• Biopsy - Sometimes colposcopy includes a biopsy, which is removing a sample of vaginal and cervical tissue for analysis in a laboratory by a pathologist.
  • Pelvic exam - The doctor or nurse examines a woman's reproductive and other organs in the pelvis including the vagina, cervix, uterus, fallopian tubes, ovaries, and rectum.
  • Pap test - During a pelvic exam, the doctor or nurse collects vaginal and cervical cells for later analysis under a microscope.
  • Imaging, such as:

Treatments for Vaginal Cancer

Vaginal cancer treatment depends on the type and stage of the cancer as well as other factors such as your age, overall health and personal preferences. Your team of doctors will take all of that into account and recommend treatment options that are tailored to your specific situation.

Vaginal cancer treatment options at The UVM Medical Center include:

  • Surgery - Surgery is the most common treatment for vaginal cancer.
  • Hysterectomy - A total hysterectomy removes your uterus and cervix. Surgeons may perform a robotic surgery for hysterectomy, which is less invasive so it means less pain and a shorter recovery time. Often doctors recommend this surgery if your vaginal cancer has spread.
  • Vaginectomy - Sometimes vaginal cancer requires surgery to remove all (radical vaginectomy) or part (partial vaginectomy) of the vagina. Surgeons can make a new vagina using pieces of skin, sections of intestine or flaps of muscle from other parts of your body. However, a reconstructed vagina will not act or feel exactly the same as the removed vagina. The reconstructed vagina does not have natural lubrication and changes in surrounding nerves may affect sensation.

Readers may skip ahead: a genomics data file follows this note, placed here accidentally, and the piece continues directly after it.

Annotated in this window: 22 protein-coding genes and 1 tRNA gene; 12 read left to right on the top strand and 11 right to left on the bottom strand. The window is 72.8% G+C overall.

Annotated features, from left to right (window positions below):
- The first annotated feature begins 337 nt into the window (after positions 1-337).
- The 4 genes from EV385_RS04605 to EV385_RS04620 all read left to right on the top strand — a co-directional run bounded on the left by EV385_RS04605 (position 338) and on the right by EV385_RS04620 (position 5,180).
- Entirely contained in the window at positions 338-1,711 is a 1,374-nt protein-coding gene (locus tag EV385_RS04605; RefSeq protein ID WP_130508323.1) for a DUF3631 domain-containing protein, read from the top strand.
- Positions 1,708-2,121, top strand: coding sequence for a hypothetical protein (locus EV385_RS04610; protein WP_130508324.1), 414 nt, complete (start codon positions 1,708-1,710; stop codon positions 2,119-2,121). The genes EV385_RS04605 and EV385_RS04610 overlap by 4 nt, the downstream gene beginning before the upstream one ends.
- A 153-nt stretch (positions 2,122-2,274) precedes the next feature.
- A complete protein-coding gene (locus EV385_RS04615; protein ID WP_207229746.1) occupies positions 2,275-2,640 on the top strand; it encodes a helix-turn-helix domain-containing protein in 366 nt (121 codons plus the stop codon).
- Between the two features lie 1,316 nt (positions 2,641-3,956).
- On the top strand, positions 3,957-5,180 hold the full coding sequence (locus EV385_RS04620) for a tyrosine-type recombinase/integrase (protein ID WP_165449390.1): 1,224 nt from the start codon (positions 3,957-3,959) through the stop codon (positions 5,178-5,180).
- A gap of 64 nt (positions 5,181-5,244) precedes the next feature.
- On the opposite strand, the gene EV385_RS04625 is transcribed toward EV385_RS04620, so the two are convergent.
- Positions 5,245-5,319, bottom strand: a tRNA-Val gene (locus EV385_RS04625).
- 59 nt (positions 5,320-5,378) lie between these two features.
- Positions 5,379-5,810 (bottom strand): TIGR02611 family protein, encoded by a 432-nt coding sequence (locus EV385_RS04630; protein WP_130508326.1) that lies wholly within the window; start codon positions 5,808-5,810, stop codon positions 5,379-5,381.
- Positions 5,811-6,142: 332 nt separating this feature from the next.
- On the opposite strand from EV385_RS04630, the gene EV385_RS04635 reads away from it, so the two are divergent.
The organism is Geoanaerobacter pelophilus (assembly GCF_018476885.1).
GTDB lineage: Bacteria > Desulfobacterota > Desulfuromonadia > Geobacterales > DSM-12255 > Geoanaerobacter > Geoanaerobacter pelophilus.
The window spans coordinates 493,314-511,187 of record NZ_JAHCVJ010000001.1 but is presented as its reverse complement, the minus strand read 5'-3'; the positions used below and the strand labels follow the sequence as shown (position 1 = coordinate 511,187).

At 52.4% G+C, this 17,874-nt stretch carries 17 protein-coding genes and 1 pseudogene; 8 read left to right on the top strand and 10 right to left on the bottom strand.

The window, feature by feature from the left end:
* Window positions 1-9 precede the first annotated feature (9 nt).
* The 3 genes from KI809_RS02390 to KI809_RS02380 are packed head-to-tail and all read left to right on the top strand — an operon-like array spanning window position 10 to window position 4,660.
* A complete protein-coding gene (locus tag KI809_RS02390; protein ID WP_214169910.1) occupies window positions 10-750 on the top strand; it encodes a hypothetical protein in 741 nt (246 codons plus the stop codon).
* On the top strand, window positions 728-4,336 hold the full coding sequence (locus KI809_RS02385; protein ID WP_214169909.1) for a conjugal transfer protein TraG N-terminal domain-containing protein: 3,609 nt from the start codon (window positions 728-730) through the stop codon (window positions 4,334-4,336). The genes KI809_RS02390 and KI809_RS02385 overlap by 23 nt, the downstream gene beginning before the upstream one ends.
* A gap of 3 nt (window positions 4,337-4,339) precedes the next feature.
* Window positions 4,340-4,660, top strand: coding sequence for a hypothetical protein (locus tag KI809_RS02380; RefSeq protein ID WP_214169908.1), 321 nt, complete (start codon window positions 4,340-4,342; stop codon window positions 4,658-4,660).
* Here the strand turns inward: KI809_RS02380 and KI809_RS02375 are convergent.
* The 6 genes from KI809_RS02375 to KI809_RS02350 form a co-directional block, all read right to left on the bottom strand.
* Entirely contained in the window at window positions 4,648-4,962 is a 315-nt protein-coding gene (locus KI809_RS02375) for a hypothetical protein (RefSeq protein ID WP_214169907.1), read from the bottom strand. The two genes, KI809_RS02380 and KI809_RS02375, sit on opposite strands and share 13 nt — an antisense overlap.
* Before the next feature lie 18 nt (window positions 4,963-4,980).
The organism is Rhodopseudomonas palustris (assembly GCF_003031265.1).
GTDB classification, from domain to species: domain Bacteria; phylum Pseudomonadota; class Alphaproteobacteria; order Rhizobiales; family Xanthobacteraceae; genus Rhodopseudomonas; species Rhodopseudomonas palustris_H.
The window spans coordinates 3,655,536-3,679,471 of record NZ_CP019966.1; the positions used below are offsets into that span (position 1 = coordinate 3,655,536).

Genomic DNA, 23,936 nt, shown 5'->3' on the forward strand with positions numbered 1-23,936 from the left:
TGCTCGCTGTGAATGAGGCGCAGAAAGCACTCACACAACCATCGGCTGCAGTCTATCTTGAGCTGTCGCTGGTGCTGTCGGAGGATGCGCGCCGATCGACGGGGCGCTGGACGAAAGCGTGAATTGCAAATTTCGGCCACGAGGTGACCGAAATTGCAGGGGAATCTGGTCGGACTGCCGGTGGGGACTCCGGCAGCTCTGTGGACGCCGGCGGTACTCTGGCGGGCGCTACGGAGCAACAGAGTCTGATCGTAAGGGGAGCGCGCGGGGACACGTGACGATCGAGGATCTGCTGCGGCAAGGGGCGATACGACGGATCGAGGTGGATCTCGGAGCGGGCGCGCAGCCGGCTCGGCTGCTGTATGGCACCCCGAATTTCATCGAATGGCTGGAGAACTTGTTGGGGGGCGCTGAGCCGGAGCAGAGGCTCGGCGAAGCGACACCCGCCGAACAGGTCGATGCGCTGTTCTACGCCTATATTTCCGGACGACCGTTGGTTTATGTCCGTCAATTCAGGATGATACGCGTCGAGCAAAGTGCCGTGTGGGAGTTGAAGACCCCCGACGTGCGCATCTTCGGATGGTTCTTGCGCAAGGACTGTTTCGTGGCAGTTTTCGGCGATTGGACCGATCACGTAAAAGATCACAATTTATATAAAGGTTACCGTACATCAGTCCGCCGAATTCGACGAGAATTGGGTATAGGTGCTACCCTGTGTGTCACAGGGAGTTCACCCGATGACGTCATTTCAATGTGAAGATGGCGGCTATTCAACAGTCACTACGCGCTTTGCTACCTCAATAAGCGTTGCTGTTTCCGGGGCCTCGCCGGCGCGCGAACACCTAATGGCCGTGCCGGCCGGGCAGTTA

• Laser Surgery - Surgeons make cuts in vaginal tissue using a laser beam (a narrow beam of intense light) to remove surface lesions or a small tumor.
  • Pelvic Exenteration - This is an extensive surgery that removes most of your pelvic organs if your cancer has spread or come back (recurred).
  • Chemotherapy - Chemotherapy treats cancer by destroying cancer cells using different types of medication.
  • Radiation Therapy - Radiation therapy uses high-energy beams, such as X-rays and protons, to destroy cancer cells.
  • Clinical Trials - The UVM Medical Center has a history of clinical trial experience. Clinical trials are research studies that test the newest cancer treatments and new ways of using existing cancer treatments. Clinical trials can't guarantee a cure.

Ask your doctor about enrolling in a clinical trial. Together you can weigh the potential benefits and risks.